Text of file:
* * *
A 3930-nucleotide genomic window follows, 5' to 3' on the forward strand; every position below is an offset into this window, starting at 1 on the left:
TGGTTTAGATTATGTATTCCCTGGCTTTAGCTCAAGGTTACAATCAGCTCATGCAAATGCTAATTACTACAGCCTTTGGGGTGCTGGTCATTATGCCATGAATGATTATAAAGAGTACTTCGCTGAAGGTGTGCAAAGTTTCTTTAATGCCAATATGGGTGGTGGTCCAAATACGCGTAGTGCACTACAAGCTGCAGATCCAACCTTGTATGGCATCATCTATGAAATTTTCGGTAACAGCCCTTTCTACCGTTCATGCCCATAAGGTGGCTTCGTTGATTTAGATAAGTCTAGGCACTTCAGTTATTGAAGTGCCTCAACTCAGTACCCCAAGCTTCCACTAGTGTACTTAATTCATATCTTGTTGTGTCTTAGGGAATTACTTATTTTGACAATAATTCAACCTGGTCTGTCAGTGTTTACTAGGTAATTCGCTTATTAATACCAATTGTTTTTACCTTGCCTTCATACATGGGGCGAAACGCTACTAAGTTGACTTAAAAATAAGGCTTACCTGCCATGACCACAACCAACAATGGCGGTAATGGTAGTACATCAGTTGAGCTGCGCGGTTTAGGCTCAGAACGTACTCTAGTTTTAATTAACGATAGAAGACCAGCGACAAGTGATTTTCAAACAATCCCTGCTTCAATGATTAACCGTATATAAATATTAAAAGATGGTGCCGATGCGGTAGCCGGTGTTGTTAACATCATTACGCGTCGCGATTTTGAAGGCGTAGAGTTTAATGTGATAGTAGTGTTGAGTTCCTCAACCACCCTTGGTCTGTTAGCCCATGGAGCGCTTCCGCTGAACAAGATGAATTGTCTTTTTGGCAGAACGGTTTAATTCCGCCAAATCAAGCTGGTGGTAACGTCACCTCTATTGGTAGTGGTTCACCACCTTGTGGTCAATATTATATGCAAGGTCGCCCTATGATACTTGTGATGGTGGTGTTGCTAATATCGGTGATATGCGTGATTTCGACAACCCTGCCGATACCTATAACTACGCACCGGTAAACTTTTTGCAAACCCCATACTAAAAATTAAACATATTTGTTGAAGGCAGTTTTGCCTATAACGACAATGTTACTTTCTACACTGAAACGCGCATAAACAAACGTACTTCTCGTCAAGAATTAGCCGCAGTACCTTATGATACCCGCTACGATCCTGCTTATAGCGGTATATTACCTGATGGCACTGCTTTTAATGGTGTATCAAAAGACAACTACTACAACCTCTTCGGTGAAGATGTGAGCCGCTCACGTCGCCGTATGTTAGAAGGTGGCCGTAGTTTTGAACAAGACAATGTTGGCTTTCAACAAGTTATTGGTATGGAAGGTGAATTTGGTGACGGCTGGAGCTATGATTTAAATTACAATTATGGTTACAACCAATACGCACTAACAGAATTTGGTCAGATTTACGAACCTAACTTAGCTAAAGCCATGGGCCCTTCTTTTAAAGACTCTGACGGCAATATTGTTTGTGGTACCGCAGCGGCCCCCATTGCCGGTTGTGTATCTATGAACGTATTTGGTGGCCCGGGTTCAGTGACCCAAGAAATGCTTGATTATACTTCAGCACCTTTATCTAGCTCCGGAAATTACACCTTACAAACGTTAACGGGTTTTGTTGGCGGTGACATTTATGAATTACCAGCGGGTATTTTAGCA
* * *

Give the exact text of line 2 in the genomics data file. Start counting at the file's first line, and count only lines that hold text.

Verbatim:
TGGTTTAGATTATGTATTCCCTGGCTTTAGCTCAAGGTTACAATCAGCTCATGCAAATGCTAATTACTACAGCCTTTGGGGTGCTGGTCATTATGCCATGAATGATTATAAAGAGTACTTCGCTGAAGGTGTGCAAAGTTTCTTTAATGCCAATATGGGTGGTGGTCCAAATACGCGTAGTGCACTACAAGCTGCAGATCCAACCTTGTATGGCATCATCTATGAAATTTTCGGTAACAGCCCTTTCTACCGTTCATGCCCATAAGGTGGCTTCGTTGATTTAGATAAGTCTAGGCACTTCAGTTATTGAAGTGCCTCAACTCAGTACCCCAAGCTTCCACTAGTGTACTTAATTCATATCTTGTTGTGTCTTAGGGAATTACTTATTTTGACAATAATTCAACCTGGTCTGTCAGTGTTTACTAGGTAATTCGCTTATTAATACCAATTGTTTTTACCTTGCCTTCATACATGGGGCGAAACGCTACTAAGTTGACTTAAAAATAAGGCTTACCTGCCATGACCACAACCAACAATGGCGGTAATGGTAGTACATCAGTTGAGCTGCGCGGTTTAGGCTCAGAACGTACTCTAGTTTTAATTAACGATAGAAGACCAGCGACAAGTGATTTTCAAACAATCCCTGCTTCAATGATTAACCGTATATAAATATTAAAAGATGGTGCCGATGCGGTAGCCGGTGTTGTTAACATCATTACGCGTCGCGATTTTGAAGGCGTAGAGTTTAATGTGATAGTAGTGTTGAGTTCCTCAACCACCCTTGGTCTGTTAGCCCATGGAGCGCTTCCGCTGAACAAGATGAATTGTCTTTTTGGCAGAACGGTTTAATTCCGCCAAATCAAGCTGGTGGTAACGTCACCTCTATTGGTAGTGGTTCACCACCTTGTGGTCAATATTATATGCAAGGTCGCCCTATGATACTTGTGATGGTGGTGTTGCTAATATCGGTGATATGCGTGATTTCGACAACCCTGCCGATACCTATAACTACGCACCGGTAAACTTTTTGCAAACCCCATACTAAAAATTAAACATATTTGTTGAAGGCAGTTTTGCCTATAACGACAATGTTACTTTCTACACTGAAACGCGCATAAACAAACGTACTTCTCGTCAAGAATTAGCCGCAGTACCTTATGATACCCGCTACGATCCTGCTTATAGCGGTATATTACCTGATGGCACTGCTTTTAATGGTGTATCAAAAGACAACTACTACAACCTCTTCGGTGAAGATGTGAGCCGCTCACGTCGCCGTATGTTAGAAGGTGGCCGTAGTTTTGAACAAGACAATGTTGGCTTTCAACAAGTTATTGGTATGGAAGGTGAATTTGGTGACGGCTGGAGCTATGATTTAAATTACAATTATGGTTACAACCAATACGCACTAACAGAATTTGGTCAGATTTACGAACCTAACTTAGCTAAAGCCATGGGCCCTTCTTTTAAAGACTCTGACGGCAATATTGTTTGTGGTACCGCAGCGGCCCCCATTGCCGGTTGTGTATCTATGAACGTATTTGGTGGCCCGGGTTCAGTGACCCAAGAAATGCTTGATTATACTTCAGCACCTTTATCTAGCTCCGGAAATTACACCTTACAAACGTTAACGGGTTTTGTTGGCGGTGACATTTATGAATTACCAGCGGGTATTTTAGCA